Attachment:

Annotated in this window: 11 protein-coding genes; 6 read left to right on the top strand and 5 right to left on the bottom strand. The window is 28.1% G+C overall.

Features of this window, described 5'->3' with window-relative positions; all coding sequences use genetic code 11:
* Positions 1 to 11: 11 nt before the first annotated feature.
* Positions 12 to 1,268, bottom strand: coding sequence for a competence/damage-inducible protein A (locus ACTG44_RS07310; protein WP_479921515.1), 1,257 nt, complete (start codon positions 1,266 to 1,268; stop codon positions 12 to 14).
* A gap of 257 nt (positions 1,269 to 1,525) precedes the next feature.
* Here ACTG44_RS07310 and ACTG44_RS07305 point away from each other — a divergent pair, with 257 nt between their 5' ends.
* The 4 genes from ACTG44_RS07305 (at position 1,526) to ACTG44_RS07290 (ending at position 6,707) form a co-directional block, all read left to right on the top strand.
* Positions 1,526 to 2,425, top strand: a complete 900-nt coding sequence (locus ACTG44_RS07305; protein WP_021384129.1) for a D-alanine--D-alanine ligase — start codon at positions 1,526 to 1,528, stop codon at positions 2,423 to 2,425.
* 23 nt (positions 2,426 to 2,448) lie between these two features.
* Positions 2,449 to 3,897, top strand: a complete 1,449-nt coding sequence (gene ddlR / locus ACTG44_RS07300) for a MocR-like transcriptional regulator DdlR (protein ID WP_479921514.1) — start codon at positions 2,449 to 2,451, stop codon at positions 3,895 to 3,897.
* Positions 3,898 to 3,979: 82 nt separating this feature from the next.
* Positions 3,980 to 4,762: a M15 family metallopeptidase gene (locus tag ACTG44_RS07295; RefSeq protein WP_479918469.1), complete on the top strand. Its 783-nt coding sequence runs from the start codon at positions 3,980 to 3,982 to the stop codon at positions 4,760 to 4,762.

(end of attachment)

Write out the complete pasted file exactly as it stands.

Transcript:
Annotated in this window: 11 protein-coding genes; 6 read left to right on the top strand and 5 right to left on the bottom strand. The window is 28.1% G+C overall.

Features of this window, described 5'->3' with window-relative positions; all coding sequences use genetic code 11:
* Positions 1 to 11: 11 nt before the first annotated feature.
* Positions 12 to 1,268, bottom strand: coding sequence for a competence/damage-inducible protein A (locus ACTG44_RS07310; protein WP_479921515.1), 1,257 nt, complete (start codon positions 1,266 to 1,268; stop codon positions 12 to 14).
* A gap of 257 nt (positions 1,269 to 1,525) precedes the next feature.
* Here ACTG44_RS07310 and ACTG44_RS07305 point away from each other — a divergent pair, with 257 nt between their 5' ends.
* The 4 genes from ACTG44_RS07305 (at position 1,526) to ACTG44_RS07290 (ending at position 6,707) form a co-directional block, all read left to right on the top strand.
* Positions 1,526 to 2,425, top strand: a complete 900-nt coding sequence (locus ACTG44_RS07305; protein WP_021384129.1) for a D-alanine--D-alanine ligase — start codon at positions 1,526 to 1,528, stop codon at positions 2,423 to 2,425.
* 23 nt (positions 2,426 to 2,448) lie between these two features.
* Positions 2,449 to 3,897, top strand: a complete 1,449-nt coding sequence (gene ddlR / locus ACTG44_RS07300) for a MocR-like transcriptional regulator DdlR (protein ID WP_479921514.1) — start codon at positions 2,449 to 2,451, stop codon at positions 3,895 to 3,897.
* Positions 3,898 to 3,979: 82 nt separating this feature from the next.
* Positions 3,980 to 4,762: a M15 family metallopeptidase gene (locus tag ACTG44_RS07295; RefSeq protein WP_479918469.1), complete on the top strand. Its 783-nt coding sequence runs from the start codon at positions 3,980 to 3,982 to the stop codon at positions 4,760 to 4,762.